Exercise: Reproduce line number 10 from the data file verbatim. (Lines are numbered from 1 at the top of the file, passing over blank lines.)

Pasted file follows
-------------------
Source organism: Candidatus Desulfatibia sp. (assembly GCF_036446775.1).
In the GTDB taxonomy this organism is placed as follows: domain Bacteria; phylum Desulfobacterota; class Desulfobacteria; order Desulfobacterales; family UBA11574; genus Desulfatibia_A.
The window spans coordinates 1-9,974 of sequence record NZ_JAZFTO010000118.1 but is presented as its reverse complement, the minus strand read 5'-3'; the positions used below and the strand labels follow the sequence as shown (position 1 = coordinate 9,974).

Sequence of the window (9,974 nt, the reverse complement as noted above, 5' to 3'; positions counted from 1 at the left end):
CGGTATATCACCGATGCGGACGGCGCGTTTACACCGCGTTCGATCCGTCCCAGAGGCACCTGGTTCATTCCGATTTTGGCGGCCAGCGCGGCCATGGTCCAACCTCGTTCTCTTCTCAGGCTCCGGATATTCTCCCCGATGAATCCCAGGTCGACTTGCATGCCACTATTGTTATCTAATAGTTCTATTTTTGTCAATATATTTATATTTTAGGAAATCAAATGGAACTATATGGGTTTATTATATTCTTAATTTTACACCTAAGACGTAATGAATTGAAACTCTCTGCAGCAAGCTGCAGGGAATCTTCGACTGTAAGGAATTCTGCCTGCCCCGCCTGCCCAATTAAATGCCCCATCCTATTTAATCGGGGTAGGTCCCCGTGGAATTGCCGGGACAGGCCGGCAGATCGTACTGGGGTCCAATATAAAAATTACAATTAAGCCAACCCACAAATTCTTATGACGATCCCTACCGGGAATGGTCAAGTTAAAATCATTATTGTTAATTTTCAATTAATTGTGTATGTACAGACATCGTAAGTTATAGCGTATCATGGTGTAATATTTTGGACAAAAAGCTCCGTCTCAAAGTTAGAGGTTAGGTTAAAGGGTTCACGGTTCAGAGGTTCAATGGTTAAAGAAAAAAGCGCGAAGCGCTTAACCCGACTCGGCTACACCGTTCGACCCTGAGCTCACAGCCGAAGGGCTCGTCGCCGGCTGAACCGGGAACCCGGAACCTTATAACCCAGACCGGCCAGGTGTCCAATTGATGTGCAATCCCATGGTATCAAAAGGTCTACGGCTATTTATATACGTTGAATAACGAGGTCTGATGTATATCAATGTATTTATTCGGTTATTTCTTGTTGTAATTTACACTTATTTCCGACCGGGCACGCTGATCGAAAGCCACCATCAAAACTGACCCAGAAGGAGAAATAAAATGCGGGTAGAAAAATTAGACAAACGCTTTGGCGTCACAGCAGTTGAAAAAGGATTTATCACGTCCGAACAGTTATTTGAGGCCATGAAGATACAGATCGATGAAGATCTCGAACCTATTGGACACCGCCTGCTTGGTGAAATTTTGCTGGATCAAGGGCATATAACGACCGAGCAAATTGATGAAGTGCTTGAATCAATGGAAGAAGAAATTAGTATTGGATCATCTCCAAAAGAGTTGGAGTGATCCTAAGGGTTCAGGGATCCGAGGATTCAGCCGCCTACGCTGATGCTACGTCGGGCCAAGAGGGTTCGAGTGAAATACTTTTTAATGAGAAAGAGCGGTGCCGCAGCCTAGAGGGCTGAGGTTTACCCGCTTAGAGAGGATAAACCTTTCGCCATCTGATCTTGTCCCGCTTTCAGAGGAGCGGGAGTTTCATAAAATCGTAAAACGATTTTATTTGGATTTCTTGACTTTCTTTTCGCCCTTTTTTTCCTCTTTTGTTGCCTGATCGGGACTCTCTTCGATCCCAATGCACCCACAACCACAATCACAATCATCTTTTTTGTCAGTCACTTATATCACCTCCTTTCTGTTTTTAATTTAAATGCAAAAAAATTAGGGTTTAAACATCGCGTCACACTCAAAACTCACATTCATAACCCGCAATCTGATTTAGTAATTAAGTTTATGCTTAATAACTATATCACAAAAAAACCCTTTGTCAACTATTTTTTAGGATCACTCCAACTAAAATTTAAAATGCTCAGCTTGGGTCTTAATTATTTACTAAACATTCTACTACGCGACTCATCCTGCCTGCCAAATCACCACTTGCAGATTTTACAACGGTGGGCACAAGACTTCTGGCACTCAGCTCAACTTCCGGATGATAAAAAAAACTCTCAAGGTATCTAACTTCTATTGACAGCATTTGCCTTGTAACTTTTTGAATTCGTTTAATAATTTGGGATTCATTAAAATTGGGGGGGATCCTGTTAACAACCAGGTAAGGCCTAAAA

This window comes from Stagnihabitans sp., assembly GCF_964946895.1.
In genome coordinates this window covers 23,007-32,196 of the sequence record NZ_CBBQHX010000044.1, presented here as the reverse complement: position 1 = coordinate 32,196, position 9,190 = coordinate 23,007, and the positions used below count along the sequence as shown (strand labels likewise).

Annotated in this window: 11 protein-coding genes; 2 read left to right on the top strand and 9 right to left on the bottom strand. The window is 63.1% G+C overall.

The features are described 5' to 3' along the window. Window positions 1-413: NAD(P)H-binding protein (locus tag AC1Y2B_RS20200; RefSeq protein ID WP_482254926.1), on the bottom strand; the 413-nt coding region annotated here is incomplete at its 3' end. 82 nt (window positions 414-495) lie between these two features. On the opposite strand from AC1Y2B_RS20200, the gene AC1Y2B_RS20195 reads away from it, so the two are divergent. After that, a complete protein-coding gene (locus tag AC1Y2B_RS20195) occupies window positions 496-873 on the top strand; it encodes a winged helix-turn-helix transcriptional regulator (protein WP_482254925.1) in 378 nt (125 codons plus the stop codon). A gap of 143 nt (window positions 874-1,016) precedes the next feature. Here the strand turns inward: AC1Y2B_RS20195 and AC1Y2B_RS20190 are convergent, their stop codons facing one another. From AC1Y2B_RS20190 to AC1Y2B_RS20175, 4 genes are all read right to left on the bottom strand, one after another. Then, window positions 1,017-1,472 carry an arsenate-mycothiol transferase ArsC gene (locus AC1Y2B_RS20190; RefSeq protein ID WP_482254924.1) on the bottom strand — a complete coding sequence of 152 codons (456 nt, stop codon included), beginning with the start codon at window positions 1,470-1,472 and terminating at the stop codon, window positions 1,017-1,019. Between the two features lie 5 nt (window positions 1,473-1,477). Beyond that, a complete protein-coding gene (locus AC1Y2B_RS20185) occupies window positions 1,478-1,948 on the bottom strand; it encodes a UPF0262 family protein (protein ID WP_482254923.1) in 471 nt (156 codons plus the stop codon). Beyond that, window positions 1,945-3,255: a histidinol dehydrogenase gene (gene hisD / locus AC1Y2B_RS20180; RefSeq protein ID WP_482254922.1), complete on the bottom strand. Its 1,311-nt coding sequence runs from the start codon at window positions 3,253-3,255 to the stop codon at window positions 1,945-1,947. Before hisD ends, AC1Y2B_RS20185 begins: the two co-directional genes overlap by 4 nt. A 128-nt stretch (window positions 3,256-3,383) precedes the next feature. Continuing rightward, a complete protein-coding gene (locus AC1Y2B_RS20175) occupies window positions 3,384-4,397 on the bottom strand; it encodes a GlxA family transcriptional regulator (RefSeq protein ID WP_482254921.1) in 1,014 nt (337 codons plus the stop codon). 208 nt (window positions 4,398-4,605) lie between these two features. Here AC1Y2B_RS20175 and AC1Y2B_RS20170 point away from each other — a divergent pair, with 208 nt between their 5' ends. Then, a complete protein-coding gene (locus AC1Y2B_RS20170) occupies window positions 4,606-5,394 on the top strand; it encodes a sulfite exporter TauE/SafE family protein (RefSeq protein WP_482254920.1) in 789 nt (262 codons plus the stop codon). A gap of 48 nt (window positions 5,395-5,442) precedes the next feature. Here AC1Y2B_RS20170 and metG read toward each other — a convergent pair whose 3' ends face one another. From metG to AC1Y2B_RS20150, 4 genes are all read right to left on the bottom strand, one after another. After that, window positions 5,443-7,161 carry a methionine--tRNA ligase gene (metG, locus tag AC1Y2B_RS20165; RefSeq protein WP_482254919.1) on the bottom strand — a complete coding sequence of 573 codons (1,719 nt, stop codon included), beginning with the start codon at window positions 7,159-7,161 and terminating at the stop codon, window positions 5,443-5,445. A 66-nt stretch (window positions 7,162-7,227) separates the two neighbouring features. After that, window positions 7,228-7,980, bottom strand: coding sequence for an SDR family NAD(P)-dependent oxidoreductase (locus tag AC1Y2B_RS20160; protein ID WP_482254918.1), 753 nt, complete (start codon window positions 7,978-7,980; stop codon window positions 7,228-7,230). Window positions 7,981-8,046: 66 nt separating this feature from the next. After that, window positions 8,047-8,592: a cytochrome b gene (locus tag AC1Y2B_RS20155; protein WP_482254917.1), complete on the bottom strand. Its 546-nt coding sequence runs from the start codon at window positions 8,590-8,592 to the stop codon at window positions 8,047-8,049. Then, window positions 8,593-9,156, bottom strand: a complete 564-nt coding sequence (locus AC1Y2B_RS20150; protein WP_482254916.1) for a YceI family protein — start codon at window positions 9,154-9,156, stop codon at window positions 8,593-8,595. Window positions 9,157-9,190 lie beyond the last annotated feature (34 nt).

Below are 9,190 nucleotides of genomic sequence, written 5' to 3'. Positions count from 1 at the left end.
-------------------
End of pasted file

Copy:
Below are 9,190 nucleotides of genomic sequence, written 5' to 3'. Positions count from 1 at the left end.